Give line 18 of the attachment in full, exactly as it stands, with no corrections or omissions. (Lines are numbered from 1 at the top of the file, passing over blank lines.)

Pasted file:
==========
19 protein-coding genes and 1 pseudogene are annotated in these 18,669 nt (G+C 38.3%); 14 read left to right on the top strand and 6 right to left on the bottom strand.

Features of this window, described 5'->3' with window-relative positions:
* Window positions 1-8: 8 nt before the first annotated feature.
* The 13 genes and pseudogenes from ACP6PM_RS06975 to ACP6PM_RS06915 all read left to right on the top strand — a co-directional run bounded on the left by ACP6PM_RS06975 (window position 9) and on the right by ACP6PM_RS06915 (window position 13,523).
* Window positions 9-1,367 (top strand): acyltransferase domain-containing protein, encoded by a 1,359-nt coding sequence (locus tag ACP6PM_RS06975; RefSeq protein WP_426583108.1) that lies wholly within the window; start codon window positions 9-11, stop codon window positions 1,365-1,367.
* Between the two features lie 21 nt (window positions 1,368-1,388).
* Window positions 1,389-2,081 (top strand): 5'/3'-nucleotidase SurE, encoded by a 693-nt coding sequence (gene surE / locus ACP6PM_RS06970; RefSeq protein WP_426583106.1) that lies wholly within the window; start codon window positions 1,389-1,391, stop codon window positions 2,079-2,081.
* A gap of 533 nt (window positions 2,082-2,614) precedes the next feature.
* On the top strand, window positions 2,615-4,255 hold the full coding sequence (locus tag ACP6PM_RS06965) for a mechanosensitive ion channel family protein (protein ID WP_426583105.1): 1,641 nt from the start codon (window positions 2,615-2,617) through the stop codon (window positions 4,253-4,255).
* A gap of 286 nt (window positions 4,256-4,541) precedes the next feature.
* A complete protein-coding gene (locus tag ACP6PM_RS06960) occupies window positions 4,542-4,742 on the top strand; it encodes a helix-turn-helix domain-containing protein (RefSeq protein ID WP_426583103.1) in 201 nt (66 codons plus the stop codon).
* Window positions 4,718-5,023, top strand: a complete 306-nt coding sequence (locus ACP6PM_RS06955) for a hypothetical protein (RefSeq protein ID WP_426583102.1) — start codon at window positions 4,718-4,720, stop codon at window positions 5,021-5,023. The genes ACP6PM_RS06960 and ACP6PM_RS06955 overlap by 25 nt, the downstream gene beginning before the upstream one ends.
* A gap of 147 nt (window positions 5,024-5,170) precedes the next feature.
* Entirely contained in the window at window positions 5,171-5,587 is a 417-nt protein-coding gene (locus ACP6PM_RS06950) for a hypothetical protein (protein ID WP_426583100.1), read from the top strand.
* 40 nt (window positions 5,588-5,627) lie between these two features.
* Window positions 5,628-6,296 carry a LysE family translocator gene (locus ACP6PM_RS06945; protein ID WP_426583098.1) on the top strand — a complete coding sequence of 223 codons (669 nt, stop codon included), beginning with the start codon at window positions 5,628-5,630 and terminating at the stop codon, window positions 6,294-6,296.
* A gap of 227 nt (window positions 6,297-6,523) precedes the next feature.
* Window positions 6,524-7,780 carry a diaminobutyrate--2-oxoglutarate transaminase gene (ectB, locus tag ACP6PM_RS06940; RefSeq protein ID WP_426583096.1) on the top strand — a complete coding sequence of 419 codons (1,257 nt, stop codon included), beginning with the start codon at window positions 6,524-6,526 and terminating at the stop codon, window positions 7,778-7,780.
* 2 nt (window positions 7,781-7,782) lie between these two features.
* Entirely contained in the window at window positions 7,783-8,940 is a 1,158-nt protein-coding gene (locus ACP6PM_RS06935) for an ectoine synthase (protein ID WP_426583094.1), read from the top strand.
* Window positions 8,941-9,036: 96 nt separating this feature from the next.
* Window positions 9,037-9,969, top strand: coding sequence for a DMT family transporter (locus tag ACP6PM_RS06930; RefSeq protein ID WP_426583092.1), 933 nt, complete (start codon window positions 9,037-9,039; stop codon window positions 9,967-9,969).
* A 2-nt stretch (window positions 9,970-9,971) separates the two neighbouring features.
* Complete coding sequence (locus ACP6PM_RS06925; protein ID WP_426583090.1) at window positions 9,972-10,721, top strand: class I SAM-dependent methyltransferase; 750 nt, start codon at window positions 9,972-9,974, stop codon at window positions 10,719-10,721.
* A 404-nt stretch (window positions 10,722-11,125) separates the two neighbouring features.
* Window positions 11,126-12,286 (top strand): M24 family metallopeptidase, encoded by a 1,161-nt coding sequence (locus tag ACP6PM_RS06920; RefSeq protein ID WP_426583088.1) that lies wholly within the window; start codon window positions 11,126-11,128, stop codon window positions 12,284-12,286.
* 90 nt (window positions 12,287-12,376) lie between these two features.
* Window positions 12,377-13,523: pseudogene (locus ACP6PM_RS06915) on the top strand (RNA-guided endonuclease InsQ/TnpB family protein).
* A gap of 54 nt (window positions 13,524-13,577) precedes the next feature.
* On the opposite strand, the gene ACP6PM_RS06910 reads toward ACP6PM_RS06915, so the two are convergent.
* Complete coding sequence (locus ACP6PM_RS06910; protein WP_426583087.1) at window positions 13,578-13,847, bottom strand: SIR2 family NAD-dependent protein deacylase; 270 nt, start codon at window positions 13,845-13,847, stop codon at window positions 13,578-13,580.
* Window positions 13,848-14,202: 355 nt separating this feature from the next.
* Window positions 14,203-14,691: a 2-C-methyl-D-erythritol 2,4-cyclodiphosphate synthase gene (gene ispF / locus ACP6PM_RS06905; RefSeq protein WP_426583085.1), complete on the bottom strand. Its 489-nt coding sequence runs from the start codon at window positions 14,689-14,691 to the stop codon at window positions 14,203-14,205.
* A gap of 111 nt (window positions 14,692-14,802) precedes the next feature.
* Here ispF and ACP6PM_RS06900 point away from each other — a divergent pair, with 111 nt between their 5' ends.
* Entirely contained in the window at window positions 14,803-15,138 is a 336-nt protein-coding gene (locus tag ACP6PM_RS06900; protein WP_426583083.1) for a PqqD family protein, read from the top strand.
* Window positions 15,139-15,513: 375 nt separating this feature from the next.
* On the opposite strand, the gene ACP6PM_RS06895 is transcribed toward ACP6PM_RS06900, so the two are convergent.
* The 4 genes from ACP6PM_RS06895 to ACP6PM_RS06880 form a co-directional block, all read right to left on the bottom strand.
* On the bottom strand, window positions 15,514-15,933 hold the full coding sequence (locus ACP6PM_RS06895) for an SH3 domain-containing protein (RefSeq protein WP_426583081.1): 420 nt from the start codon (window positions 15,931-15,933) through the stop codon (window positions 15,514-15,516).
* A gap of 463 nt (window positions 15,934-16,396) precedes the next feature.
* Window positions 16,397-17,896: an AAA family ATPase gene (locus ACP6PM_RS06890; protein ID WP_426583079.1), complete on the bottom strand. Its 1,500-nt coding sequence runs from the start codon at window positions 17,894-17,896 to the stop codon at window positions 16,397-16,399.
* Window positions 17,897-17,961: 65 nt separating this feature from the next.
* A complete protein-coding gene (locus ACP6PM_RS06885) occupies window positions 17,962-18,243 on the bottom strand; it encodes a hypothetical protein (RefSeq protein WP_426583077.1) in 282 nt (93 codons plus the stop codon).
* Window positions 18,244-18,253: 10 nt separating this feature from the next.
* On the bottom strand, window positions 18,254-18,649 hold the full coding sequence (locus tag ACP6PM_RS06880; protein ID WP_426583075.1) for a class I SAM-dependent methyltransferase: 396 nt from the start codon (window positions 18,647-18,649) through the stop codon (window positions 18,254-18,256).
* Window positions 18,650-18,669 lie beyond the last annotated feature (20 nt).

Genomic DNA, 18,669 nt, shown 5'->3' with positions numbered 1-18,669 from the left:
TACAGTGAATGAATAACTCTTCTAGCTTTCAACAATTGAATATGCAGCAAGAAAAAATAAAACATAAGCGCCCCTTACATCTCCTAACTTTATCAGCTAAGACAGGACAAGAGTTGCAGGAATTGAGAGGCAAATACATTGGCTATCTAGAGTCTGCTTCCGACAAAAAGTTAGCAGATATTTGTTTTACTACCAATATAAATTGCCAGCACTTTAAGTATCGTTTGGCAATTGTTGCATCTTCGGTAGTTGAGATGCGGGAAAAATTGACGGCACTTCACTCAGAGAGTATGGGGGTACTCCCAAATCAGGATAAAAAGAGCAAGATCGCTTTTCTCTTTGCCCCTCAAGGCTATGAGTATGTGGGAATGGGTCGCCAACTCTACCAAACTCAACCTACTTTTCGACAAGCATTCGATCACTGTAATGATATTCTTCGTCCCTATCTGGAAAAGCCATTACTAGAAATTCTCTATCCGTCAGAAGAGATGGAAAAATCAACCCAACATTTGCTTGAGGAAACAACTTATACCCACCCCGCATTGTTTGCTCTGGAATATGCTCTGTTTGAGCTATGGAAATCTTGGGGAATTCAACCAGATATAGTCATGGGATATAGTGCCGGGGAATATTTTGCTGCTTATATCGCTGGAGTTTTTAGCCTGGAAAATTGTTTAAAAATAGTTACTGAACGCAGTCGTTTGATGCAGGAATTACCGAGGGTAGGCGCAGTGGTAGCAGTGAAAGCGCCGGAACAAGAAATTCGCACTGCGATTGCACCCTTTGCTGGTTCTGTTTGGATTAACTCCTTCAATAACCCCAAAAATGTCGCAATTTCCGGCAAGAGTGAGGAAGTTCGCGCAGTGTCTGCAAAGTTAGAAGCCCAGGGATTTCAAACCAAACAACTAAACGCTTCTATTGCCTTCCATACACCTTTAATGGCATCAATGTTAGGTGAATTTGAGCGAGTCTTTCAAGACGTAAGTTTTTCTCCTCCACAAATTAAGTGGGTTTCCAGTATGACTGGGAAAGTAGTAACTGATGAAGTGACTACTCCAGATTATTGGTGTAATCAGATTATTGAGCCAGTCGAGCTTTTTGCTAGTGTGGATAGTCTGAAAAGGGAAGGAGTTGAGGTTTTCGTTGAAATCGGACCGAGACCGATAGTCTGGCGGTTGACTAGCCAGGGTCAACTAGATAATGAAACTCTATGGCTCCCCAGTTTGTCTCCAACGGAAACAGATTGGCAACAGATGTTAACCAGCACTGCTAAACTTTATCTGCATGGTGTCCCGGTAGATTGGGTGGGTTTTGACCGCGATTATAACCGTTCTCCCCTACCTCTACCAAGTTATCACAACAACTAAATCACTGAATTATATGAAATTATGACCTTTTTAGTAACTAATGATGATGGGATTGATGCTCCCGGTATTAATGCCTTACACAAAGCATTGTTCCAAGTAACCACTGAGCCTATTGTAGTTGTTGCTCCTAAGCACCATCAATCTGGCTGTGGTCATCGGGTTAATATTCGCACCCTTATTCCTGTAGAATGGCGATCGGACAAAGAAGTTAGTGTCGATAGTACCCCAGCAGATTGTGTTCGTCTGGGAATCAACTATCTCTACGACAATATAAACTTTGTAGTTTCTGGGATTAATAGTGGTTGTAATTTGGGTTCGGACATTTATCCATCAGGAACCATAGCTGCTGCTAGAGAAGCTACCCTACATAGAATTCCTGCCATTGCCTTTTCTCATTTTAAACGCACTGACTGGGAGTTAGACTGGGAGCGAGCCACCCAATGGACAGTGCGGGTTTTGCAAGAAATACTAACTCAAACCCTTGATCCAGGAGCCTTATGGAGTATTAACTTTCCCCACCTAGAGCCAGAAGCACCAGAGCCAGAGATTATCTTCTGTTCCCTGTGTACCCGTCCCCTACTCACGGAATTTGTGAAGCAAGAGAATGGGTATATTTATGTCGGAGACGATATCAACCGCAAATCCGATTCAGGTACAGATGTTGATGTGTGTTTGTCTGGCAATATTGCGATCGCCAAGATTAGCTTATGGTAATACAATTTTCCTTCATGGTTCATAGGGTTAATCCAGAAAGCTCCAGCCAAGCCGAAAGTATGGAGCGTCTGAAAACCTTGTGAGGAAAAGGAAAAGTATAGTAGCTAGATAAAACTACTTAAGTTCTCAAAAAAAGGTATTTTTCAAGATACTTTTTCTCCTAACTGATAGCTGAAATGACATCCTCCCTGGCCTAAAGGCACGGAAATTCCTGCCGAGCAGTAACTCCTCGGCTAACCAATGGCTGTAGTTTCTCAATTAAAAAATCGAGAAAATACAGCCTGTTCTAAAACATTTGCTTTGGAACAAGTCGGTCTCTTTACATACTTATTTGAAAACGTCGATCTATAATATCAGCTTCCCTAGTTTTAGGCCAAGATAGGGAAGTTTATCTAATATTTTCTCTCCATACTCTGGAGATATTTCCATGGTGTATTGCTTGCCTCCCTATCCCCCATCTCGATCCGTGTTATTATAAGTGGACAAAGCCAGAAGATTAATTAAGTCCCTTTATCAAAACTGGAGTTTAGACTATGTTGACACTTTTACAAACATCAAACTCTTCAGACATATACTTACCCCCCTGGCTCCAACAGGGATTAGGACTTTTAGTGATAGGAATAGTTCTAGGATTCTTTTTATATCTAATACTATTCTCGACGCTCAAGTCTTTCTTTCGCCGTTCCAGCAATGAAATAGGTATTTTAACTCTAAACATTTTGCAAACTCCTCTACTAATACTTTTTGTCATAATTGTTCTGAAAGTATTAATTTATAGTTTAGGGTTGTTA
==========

* Window positions 6,524-7,780 carry a diaminobutyrate--2-oxoglutarate transaminase gene (ectB, locus tag ACP6PM_RS06940; RefSeq protein ID WP_426583096.1) on the top strand — a complete coding sequence of 419 codons (1,257 nt, stop codon included), beginning with the start codon at window positions 6,524-6,526 and terminating at the stop codon, window positions 7,778-7,780.